The shocking abuse and sexual humiliation that occurred at Abu Ghraib prison in 2003 and 2004 was the work of "corrupt cops" who acted for their own enjoyment and without the sanction of their commanders, according to the military's opening statement yesterday in the court-martial of an Army dog handler.
Military prosecutor Maj. Matthew Miller said Sgt. Santos A. Cardona allowed his dog to bite a detainee at the Iraqi prison and participated in a game with another dog handler in which they used their dogs to frighten detainees until they soiled themselves.
"This case is about cops who were trained better and who knew better and decided to abuse detainees for fun and games on the night shift at Abu Ghraib," Miller said in his opening remarks in a small military courtroom at Fort Meade.
Cardona's lawyers plan to call Maj. Gen. Geoffrey D. Miller, who commanded the military prison at Guantanamo Bay, Cuba, and visited Abu Ghraib in September 2003. Miller has not testified at any of the previous Abu Ghraib trials. According to testimony from two witnesses at a court-martial for one of Cardona's colleagues, while at Abu Ghraib Miller stressed the use of stronger interrogation techniques, including exploiting "the Arab fear of dogs."
Cardona, 32, of Fullerton, Calif., is charged with nine counts of assault, maltreatment of detainees, conspiracy and dereliction of duty. He faces up to 16 1/2 years in prison if convicted on all counts. He is the fifth military police soldier to stand trial for abuses at Abu Ghraib. Sentences for the other soldiers have ranged from six months to 10 years in prison.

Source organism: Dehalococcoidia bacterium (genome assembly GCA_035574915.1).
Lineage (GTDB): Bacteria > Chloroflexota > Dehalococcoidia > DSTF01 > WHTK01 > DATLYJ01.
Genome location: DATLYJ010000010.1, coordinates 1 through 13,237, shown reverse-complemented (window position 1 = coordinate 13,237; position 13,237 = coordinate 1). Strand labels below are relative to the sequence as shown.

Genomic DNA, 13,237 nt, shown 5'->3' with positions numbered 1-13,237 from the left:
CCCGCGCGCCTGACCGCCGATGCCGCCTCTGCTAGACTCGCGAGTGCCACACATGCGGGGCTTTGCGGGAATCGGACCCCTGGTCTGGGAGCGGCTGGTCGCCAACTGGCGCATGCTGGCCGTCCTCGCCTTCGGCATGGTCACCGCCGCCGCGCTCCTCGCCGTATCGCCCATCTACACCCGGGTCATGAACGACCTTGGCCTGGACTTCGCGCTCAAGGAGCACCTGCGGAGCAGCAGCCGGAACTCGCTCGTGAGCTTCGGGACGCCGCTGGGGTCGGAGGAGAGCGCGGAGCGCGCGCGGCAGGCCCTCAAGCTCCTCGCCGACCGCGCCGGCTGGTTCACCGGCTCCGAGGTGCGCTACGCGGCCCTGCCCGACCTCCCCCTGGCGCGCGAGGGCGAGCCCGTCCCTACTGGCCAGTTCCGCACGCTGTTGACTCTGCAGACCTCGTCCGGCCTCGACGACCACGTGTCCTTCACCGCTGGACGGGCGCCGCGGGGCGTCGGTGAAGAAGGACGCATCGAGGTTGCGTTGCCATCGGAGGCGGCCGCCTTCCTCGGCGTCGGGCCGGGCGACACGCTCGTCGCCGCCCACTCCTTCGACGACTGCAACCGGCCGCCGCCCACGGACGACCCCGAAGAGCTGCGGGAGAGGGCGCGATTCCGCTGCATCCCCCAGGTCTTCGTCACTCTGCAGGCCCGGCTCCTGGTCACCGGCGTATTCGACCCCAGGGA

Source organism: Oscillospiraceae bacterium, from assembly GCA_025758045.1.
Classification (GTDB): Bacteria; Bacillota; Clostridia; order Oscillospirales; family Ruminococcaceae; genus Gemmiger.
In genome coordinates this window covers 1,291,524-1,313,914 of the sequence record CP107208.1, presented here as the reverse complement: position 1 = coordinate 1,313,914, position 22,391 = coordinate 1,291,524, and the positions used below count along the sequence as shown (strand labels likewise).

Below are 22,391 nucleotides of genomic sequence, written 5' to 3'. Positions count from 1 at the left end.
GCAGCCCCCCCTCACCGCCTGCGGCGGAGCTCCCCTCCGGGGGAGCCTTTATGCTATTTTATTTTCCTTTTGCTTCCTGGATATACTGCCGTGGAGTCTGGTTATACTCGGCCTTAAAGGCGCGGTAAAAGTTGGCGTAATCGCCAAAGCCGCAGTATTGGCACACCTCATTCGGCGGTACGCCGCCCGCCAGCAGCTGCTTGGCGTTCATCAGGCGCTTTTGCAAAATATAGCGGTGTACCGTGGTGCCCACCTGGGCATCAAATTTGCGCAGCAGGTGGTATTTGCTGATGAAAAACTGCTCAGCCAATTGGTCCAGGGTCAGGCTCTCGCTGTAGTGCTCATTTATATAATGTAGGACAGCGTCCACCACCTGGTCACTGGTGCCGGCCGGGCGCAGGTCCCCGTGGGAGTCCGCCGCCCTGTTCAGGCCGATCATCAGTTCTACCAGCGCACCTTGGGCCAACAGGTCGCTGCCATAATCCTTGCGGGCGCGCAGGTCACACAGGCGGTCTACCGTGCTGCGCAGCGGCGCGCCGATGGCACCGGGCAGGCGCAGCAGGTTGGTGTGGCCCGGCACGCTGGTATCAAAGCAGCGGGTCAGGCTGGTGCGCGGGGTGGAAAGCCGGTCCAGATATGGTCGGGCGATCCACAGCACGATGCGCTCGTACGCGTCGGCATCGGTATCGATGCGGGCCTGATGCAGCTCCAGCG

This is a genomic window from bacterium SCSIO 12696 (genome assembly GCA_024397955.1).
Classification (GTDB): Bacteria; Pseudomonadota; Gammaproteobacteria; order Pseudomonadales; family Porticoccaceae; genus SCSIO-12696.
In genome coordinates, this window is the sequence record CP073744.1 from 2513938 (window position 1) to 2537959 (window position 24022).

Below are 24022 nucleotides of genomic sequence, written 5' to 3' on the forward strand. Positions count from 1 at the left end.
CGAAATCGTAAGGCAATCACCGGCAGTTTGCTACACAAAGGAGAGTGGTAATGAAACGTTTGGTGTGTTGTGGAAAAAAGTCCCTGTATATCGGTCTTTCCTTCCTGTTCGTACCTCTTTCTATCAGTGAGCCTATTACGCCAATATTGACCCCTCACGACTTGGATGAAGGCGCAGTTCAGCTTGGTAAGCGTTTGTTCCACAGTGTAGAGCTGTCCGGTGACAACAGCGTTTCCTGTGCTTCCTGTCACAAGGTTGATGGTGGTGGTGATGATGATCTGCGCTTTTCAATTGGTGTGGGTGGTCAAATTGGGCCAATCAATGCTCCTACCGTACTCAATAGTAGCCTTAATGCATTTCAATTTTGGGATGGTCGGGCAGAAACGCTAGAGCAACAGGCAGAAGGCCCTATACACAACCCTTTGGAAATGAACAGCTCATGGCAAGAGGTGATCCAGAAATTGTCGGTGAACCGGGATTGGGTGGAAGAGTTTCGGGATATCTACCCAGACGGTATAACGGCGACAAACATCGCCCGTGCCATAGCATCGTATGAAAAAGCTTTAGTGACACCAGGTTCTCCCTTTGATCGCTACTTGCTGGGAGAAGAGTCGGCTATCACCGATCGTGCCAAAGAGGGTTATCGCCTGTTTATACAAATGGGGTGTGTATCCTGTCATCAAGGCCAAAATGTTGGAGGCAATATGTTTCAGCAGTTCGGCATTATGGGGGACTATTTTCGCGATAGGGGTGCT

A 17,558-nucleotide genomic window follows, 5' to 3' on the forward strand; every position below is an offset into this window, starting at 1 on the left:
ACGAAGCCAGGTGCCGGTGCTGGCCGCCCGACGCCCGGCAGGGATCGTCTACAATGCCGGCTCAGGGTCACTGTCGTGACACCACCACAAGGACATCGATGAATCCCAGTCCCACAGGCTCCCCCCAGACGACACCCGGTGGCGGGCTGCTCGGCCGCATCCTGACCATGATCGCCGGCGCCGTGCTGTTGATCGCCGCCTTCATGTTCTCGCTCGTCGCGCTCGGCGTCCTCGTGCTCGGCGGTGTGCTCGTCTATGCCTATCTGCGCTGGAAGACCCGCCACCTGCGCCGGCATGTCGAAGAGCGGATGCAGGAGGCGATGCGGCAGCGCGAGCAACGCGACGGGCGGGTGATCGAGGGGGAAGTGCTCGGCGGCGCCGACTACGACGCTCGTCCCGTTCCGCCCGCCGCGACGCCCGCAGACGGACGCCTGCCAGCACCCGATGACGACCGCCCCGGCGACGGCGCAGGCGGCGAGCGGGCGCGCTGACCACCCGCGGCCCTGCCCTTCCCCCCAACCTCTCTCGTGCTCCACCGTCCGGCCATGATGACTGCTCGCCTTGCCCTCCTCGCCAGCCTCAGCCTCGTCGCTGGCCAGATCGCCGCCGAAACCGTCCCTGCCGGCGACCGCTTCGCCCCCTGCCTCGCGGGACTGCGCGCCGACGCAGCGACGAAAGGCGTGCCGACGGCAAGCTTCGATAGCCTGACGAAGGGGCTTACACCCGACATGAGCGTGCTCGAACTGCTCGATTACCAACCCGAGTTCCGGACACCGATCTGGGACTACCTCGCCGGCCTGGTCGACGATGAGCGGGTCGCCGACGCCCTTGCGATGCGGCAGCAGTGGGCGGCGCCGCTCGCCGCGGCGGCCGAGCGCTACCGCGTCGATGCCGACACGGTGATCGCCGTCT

Cardona's civilian lawyer, Harvey Volzer, said yesterday that Cardona had done his best to follow confusing orders in a dangerous, understaffed prison, and that the military dogs had done what they were supposed to do - scare the prisoners to keep them in line. "They bark, they growl," Volzer said in his opening statement. "Their whole reason to be there is to scare the prison population, and it's an effective tool."
Cardona's court-martial could help determine how far up the chain of command officials authorized the use of dogs and whether they knew how dogs were being used at Abu Ghraib. No commanding officers have been prosecuted in the abuse scandal.
"This could shine a light on who made decisions and how far up responsibility goes," said Hina Shamsi, who is observing the trial as senior counsel for Human Rights First, a New York-based human rights group. "There's not going to be an effective deterrent to abuse until you have that [high] level of command accountability."
The Abu Ghraib prosecutions have focused on low-ranking soldiers, such as Cardona and his dog-handler partner, Sgt. Michael J. Smith. In his court-martial two months ago, Smith was convicted of five counts of maltreatment and dereliction of duty and sentenced to six months in prison.
The military will use many of the same witnesses and evidence against Cardona that were used against Smith.
Prosecutors said yesterday that Cardona's use of his dog went beyond what was authorized by commanders. They described how he released his dog on one prisoner, who was bitten twice in the legs, and played a game in which his dog snatched hoods off prisoners. Cardona also allowed his dog to bark and snarl within inches of detainees' faces, the military alleges.
A military jury composed of four officers and three enlisted soldiers is hearing the court-martial.